Thomas Nash [Coordinator, Cluster Munition Coalition]: "Future generations will remember 2010 as the year cluster bombs became illegal around the world. Following its swift ratification by 30 states, the Convention on Cluster Munitions – the most significant disarmament and humanitarian treaty in more than a decade – enters into force on August 1, establishing a new international legal standard for civilian protection.
A cluster munition (or cluster bomb) is a weapon containing multiple – often hundreds – of small explosive submunitions or bomblets. Air-dropped or ground-launched, they cause two major humanitarian problems and risks to civilians. First, their widespread dispersal means they threaten military targets and civilians alike, so the humanitarian impact can be extreme, especially when the weapon is used in or near populated areas, as it frequently has been. Many submunitions fail to detonate on impact and become de facto antipersonnel mines, killing and maiming people long after the conflict has ended. These duds can be more lethal than antipersonnel mines; incidents involving submunition duds are more likely to cause death than injury.
The CCM came about through a close partnership between pro-ban governments, civil society led by the Cluster Munition Coalition, the International Committee of the Red Cross, and UN agencies. The leadership of affected states and individual cluster bomb survivors was crucial to its success. The rationale for establishing the new norm is quite simple: international humanitarian law inadequately addressed the use of cluster munitions because it was too difficult to apply and it was too open to interpretation. Just as importantly, only a precise and clear rule prohibiting cluster munitions can send the message to state parties and states not party alike that the use of such weapons is not morally acceptable.
Since it opened for signature in Oslo in December 2008, the CCM has been signed by 104 states and ratified by 30.
As only a small percentage of existing cluster munition stockpiles has been deployed in armed conflict, the convention can be seen as preventive, in particular in comparison with the 1997 Mine Ban Treaty, which was negotiated during the height of the landmine crisis. The convention protects civilians by prohibiting cluster munition production and requiring the destruction of remaining stockpiles. But it also advances the right of cluster bomb survivors to be included in society and to lead dignified lives, by setting clear obligations for states to provide assistance to victims and affected communities.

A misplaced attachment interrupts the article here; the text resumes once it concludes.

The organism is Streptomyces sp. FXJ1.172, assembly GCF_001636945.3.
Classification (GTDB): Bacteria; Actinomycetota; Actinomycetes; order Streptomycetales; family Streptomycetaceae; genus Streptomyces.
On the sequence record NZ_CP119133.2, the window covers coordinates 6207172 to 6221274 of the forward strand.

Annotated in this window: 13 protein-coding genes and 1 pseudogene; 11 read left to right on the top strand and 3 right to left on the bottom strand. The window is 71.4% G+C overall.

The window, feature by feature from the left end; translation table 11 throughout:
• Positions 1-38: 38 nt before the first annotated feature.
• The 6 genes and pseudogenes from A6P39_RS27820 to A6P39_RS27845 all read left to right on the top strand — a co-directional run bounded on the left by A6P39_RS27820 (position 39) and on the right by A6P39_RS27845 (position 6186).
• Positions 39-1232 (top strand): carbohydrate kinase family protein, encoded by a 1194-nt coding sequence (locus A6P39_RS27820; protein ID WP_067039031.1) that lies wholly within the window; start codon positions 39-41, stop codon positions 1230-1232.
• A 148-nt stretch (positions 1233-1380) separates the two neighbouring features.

The implementation of the Mine Ban Treaty, which is in many respects a forebear to the CCM, has shown that even states not party have felt increasingly pressured to abandon use of a prohibited weapon due to the stigma surrounding its use. Experience has shown, that even before its entry into force, the CCM has already had a similar stigmatizing effect, causing states to shy away from using cluster bombs. The two most recent instances where cluster bombs are known to have been used in armed conflict – by the Israel Defense Forces in Lebanon in 2006 and by both Russia and Georgia in South Ossetia in 2008 – met with international condemnation. The United States, another non-signatory, imposed an export ban on 99 percent of its stockpile of cluster munitions in March 2009 and plans to stop using the overwhelming majority of its cluster munitions from 2018
After the Convention on Cluster Munitions enters into force, the next milestone will be the First Meeting of States Parties, which will be held in Lao PDR in late 2010. As a result of US bombing more than 30 years ago, Lao PDR is the country most heavily contaminated by cluster munitions.
This year will be the best opportunity for additional states to join the CCM – to get in on the ground floor of this new international standard – and begin to implement the treaty's provisions to rid the world of cluster bombs, prevent harm to civilians and assist all those affected to realize their fundamental rights."
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